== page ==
Bahia San Quintin was our first overnight as the Taco Runners, a 15 hour run (110 n.m.) from Ensenada. We left Ensenada in the afternoon, traveling overnight so we could arrive at the anchorage in daylight. The bay is a 5-mile-wide crescent shaped anchorage south of a 10-mile-long sand bar. The bay is open to the ocean. This is important to know because to get to the beach on the dinghy, we had to “land” the dinghy through the ocean surf. Charlie’s Charts (a cruising manual), page 18 states, “Landing a dinghy through the surf can be hazardous, few cruising sailors have found it necessary to do so in the US and Canadian waters so it is a technique that will probably be learned in situ.”
Scott was well prepared and had installed Beachmaster wheels on our smaller dinghy. The wheels can be folded down to allow for easy maneuvering of the dinghy once on the beach. The technique of beaching a dinghy through the surf requires waiting for a slack period in the incoming swells and then quickly accelerating forward past the breaking surf zone. This also requires quickly pulling up the outboard motor before/while beaching the dinghy and expediently getting all crew out of the dinghy before the next incoming wave crests. Yikes! Right?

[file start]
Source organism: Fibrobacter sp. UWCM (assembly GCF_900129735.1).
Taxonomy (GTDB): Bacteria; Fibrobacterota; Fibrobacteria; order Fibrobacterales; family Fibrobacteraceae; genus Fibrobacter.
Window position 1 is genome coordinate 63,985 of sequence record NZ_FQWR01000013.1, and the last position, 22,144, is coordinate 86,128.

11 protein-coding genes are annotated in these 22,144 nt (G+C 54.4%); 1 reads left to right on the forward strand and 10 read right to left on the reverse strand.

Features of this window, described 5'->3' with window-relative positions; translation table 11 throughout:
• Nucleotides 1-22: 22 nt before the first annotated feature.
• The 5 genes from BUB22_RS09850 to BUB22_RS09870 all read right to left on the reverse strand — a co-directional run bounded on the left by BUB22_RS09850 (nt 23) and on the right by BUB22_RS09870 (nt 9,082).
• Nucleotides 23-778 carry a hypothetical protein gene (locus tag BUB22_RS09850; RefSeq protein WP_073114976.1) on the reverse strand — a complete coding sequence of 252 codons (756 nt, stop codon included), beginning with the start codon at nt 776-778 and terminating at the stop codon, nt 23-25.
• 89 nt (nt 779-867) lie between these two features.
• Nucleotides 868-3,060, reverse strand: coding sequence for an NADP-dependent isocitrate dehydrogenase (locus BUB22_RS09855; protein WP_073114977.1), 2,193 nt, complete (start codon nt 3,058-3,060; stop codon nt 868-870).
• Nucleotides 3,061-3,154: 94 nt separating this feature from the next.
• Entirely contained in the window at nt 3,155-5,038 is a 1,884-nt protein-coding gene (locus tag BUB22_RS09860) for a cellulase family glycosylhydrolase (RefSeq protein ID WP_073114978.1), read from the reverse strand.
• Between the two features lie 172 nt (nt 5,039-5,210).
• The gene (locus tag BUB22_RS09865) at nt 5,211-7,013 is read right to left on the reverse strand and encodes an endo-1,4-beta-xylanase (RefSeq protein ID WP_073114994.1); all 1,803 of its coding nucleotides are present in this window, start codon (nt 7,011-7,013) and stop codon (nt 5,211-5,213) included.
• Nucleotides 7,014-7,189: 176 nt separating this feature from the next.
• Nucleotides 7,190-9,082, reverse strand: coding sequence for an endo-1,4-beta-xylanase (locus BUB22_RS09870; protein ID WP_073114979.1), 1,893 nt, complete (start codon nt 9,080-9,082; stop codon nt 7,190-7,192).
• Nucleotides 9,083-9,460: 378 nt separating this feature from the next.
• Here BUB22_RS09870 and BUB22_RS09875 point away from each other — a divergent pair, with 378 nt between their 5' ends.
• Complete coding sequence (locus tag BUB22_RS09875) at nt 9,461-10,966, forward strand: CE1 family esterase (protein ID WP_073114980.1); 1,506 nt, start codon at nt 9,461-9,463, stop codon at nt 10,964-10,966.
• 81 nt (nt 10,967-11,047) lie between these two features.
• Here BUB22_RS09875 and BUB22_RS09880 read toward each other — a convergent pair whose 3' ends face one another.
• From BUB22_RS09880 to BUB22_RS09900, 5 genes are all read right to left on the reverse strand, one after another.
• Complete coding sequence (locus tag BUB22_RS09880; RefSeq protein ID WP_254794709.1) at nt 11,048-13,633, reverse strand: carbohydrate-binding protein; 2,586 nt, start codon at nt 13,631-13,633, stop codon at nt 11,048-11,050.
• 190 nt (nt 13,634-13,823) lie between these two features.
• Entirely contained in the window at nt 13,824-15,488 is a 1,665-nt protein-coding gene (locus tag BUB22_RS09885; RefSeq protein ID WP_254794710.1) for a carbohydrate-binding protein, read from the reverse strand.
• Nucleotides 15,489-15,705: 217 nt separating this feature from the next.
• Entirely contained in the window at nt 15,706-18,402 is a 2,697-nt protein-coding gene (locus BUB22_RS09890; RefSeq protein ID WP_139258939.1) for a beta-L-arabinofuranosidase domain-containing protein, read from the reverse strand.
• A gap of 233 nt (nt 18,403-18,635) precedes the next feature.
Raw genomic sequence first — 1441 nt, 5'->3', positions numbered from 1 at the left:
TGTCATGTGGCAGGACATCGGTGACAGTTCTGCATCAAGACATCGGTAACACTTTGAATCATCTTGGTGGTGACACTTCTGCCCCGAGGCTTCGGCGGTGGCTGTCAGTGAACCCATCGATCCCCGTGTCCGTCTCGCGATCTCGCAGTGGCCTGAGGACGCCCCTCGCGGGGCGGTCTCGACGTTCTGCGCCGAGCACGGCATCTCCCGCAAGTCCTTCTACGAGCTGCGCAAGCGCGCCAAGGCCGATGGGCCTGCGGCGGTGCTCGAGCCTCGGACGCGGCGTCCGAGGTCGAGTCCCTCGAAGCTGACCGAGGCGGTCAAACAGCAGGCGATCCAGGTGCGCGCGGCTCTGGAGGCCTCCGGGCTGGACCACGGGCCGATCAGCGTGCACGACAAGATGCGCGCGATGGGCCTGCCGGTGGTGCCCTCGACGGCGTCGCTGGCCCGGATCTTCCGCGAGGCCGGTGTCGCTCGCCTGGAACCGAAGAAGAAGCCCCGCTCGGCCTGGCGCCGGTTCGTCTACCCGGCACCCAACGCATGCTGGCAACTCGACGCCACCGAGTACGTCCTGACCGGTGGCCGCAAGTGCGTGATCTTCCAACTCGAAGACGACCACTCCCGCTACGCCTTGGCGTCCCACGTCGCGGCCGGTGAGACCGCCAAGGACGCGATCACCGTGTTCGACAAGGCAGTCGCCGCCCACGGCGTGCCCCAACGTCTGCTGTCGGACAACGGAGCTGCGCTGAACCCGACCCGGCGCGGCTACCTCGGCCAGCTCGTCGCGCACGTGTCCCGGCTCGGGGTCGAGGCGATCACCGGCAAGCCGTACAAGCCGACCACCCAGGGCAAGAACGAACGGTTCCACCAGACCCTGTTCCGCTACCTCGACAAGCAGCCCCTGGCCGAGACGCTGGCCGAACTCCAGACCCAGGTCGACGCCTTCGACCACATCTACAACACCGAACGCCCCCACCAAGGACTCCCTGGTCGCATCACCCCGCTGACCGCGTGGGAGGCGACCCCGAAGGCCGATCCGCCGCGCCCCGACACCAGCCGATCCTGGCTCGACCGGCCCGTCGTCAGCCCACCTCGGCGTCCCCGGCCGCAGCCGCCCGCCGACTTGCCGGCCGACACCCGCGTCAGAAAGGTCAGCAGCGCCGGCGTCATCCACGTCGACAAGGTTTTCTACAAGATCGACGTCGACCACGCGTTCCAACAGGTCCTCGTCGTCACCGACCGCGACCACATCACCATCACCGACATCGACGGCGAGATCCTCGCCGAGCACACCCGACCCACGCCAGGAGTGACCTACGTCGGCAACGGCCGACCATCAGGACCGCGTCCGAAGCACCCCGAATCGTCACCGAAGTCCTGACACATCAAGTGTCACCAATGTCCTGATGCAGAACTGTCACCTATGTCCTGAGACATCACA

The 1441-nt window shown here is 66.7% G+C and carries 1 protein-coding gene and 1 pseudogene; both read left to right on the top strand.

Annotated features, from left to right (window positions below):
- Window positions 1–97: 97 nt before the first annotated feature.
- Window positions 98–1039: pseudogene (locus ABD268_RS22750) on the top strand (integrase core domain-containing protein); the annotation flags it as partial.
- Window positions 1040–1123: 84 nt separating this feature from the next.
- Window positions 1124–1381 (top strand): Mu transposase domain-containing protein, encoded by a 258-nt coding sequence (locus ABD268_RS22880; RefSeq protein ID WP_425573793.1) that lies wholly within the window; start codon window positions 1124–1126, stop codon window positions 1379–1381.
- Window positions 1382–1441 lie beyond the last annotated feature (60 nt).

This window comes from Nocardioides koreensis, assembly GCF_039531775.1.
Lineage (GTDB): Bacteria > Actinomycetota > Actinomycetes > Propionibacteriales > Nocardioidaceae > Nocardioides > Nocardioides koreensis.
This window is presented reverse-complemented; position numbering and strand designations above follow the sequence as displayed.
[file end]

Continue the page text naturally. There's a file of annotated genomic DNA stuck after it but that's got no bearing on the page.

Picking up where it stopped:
We were ready for our first beaching. On our way to the beach we met Alison and Kevin in their dinghy with their two puppies, Zoe and Max coming back from the beach. How’d the landing go? Their story of beaching their dinghy with the pups was both informative (for me) and entertaining, sort of. They were wet, Zoe was wet and looked a little perturbed, and poor Max was wrapped in a towel shivering! They had overturned during their beach landing and overturned getting back out to the bay but were in good spirits, as they always are! To say the least, I was apprehensive and a little scared! I quickly tied everything down in the dinghy and without a word or preparation, Scott floored the motor and we beached! Yay! We pulled the dinghy up the beach and had a nice walk finding sand dollars and enjoying the sunshine. Then it was time to get back out through the surf. We were successful, but the last incoming wave that hit us was so enormous that the dinghy went airborne bow up about 6 feet! Gasping, I found that I was still in the dinghy and when I looked behind me, Scott was there too with a huge grin. All good.